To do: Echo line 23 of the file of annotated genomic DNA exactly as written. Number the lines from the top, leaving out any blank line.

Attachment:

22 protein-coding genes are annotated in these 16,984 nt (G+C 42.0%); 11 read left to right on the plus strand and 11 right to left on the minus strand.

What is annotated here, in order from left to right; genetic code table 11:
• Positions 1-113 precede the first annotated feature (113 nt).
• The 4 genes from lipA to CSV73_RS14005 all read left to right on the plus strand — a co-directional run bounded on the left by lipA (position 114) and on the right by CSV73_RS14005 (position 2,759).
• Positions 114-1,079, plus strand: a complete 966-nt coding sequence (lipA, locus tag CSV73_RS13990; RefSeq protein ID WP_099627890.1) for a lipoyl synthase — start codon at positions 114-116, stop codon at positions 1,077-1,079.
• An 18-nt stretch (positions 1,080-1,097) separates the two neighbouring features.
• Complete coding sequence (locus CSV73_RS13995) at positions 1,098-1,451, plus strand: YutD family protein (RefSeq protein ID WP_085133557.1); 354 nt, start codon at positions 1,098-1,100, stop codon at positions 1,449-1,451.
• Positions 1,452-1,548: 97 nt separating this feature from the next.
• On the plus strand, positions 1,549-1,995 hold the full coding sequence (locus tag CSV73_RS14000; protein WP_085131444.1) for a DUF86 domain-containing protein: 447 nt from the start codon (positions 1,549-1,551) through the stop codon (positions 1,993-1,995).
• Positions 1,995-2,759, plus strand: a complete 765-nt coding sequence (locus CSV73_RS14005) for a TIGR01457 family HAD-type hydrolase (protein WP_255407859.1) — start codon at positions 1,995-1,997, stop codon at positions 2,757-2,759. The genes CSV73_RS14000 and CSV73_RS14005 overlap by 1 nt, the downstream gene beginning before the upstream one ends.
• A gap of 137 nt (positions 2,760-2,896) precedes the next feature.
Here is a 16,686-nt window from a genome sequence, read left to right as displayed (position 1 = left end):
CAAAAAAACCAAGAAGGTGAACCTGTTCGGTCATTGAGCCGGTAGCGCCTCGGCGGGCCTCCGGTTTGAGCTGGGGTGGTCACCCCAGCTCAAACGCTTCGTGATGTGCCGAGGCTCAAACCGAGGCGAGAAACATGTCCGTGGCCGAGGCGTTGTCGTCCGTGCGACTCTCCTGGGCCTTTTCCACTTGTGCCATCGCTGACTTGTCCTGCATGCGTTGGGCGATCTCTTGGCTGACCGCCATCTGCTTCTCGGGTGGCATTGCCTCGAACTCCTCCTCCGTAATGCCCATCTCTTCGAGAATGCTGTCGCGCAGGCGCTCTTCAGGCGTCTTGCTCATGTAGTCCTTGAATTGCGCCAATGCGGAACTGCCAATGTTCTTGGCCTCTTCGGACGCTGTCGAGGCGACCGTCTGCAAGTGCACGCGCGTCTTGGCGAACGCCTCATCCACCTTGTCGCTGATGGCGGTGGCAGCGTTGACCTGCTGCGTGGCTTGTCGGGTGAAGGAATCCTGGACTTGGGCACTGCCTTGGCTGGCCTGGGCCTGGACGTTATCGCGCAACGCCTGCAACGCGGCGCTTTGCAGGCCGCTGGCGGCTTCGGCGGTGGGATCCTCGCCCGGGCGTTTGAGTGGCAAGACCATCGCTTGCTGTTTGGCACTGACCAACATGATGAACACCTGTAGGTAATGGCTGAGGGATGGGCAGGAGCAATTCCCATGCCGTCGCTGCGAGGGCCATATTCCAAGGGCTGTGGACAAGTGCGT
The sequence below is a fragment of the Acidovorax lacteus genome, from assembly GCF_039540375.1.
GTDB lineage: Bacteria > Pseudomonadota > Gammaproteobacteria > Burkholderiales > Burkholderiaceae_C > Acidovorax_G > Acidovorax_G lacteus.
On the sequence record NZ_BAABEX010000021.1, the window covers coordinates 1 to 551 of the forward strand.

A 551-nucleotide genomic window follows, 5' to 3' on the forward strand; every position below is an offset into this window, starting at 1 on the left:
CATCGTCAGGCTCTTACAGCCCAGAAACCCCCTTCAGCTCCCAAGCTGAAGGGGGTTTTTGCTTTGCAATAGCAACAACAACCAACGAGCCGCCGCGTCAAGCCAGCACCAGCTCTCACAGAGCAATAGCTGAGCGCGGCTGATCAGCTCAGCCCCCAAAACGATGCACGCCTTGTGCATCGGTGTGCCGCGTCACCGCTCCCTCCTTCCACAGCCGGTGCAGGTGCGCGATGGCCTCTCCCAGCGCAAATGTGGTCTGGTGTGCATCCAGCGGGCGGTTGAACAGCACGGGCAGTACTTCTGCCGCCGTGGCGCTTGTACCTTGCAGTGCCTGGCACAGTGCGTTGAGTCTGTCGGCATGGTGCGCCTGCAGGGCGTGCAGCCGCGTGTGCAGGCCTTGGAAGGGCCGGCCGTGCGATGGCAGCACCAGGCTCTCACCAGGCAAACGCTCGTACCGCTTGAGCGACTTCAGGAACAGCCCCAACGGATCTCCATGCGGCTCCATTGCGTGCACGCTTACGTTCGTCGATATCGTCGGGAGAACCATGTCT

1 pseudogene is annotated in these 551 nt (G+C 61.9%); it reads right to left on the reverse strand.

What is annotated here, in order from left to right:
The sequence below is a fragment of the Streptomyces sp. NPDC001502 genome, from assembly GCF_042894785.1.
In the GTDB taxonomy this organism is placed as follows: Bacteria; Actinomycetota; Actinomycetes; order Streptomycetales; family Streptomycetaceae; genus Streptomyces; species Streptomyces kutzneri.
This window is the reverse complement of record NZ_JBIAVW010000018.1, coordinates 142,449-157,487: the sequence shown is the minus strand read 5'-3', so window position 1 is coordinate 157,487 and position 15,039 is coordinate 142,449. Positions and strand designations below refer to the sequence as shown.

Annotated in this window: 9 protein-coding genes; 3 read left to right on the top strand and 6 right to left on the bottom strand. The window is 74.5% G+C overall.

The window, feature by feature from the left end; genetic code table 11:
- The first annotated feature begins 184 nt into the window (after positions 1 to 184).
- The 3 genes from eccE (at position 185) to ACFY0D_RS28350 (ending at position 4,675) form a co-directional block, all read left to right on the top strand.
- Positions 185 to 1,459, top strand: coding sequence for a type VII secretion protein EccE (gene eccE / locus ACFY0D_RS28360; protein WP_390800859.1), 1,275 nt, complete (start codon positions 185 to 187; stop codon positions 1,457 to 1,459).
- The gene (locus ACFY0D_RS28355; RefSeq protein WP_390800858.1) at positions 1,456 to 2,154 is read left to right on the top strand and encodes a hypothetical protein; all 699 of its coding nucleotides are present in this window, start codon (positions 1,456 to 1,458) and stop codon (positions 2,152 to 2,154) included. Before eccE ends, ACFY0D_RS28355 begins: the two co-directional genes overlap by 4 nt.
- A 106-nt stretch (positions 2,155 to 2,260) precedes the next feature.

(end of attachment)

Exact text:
This window is the reverse complement of record NZ_JBIAVW010000018.1, coordinates 142,449-157,487: the sequence shown is the minus strand read 5'-3', so window position 1 is coordinate 157,487 and position 15,039 is coordinate 142,449. Positions and strand designations below refer to the sequence as shown.